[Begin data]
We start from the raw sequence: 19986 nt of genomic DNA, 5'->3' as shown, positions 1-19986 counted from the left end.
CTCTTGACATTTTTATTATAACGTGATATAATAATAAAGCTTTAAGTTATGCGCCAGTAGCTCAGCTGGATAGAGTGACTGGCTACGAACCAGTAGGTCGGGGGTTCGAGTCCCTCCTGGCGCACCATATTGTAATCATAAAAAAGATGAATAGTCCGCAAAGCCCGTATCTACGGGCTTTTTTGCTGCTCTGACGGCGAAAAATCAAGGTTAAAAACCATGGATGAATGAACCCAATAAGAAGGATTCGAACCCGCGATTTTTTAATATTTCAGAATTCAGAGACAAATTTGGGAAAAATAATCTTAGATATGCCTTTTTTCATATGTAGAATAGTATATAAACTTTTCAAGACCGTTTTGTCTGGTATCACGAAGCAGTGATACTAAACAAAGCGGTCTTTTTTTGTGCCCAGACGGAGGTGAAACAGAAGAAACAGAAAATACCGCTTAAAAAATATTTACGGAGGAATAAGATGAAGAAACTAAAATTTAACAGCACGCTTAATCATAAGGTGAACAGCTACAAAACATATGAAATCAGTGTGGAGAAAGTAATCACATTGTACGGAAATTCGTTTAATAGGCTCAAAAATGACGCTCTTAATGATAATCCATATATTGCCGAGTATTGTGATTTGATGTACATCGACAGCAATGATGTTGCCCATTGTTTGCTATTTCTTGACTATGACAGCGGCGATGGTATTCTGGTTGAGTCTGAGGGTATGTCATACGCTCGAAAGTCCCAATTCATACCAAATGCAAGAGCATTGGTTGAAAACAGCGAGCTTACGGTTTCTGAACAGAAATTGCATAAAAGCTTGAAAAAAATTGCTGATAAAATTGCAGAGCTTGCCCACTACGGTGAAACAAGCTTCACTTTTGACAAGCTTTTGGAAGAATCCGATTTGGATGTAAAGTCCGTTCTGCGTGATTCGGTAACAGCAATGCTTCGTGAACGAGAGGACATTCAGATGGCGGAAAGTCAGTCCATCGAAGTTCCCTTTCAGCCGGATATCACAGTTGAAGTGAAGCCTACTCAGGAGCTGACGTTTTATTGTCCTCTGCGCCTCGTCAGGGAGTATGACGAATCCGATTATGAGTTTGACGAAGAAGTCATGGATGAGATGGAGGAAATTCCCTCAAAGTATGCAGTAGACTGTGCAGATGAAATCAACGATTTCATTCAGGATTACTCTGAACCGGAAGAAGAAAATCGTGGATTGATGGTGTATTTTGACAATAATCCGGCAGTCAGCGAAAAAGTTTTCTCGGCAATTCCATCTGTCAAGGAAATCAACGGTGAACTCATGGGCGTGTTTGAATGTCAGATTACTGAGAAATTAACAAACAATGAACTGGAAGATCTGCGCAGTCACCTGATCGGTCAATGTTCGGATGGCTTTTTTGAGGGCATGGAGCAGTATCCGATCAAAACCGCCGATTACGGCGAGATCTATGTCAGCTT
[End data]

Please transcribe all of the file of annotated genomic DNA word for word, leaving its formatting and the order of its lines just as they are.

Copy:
We start from the raw sequence: 19986 nt of genomic DNA, 5'->3' as shown, positions 1-19986 counted from the left end.
CTCTTGACATTTTTATTATAACGTGATATAATAATAAAGCTTTAAGTTATGCGCCAGTAGCTCAGCTGGATAGAGTGACTGGCTACGAACCAGTAGGTCGGGGGTTCGAGTCCCTCCTGGCGCACCATATTGTAATCATAAAAAAGATGAATAGTCCGCAAAGCCCGTATCTACGGGCTTTTTTGCTGCTCTGACGGCGAAAAATCAAGGTTAAAAACCATGGATGAATGAACCCAATAAGAAGGATTCGAACCCGCGATTTTTTAATATTTCAGAATTCAGAGACAAATTTGGGAAAAATAATCTTAGATATGCCTTTTTTCATATGTAGAATAGTATATAAACTTTTCAAGACCGTTTTGTCTGGTATCACGAAGCAGTGATACTAAACAAAGCGGTCTTTTTTTGTGCCCAGACGGAGGTGAAACAGAAGAAACAGAAAATACCGCTTAAAAAATATTTACGGAGGAATAAGATGAAGAAACTAAAATTTAACAGCACGCTTAATCATAAGGTGAACAGCTACAAAACATATGAAATCAGTGTGGAGAAAGTAATCACATTGTACGGAAATTCGTTTAATAGGCTCAAAAATGACGCTCTTAATGATAATCCATATATTGCCGAGTATTGTGATTTGATGTACATCGACAGCAATGATGTTGCCCATTGTTTGCTATTTCTTGACTATGACAGCGGCGATGGTATTCTGGTTGAGTCTGAGGGTATGTCATACGCTCGAAAGTCCCAATTCATACCAAATGCAAGAGCATTGGTTGAAAACAGCGAGCTTACGGTTTCTGAACAGAAATTGCATAAAAGCTTGAAAAAAATTGCTGATAAAATTGCAGAGCTTGCCCACTACGGTGAAACAAGCTTCACTTTTGACAAGCTTTTGGAAGAATCCGATTTGGATGTAAAGTCCGTTCTGCGTGATTCGGTAACAGCAATGCTTCGTGAACGAGAGGACATTCAGATGGCGGAAAGTCAGTCCATCGAAGTTCCCTTTCAGCCGGATATCACAGTTGAAGTGAAGCCTACTCAGGAGCTGACGTTTTATTGTCCTCTGCGCCTCGTCAGGGAGTATGACGAATCCGATTATGAGTTTGACGAAGAAGTCATGGATGAGATGGAGGAAATTCCCTCAAAGTATGCAGTAGACTGTGCAGATGAAATCAACGATTTCATTCAGGATTACTCTGAACCGGAAGAAGAAAATCGTGGATTGATGGTGTATTTTGACAATAATCCGGCAGTCAGCGAAAAAGTTTTCTCGGCAATTCCATCTGTCAAGGAAATCAACGGTGAACTCATGGGCGTGTTTGAATGTCAGATTACTGAGAAATTAACAAACAATGAACTGGAAGATCTGCGCAGTCACCTGATCGGTCAATGTTCGGATGGCTTTTTTGAGGGCATGGAGCAGTATCCGATCAAAACCGCCGATTACGGCGAGATCTATGTCAGCTT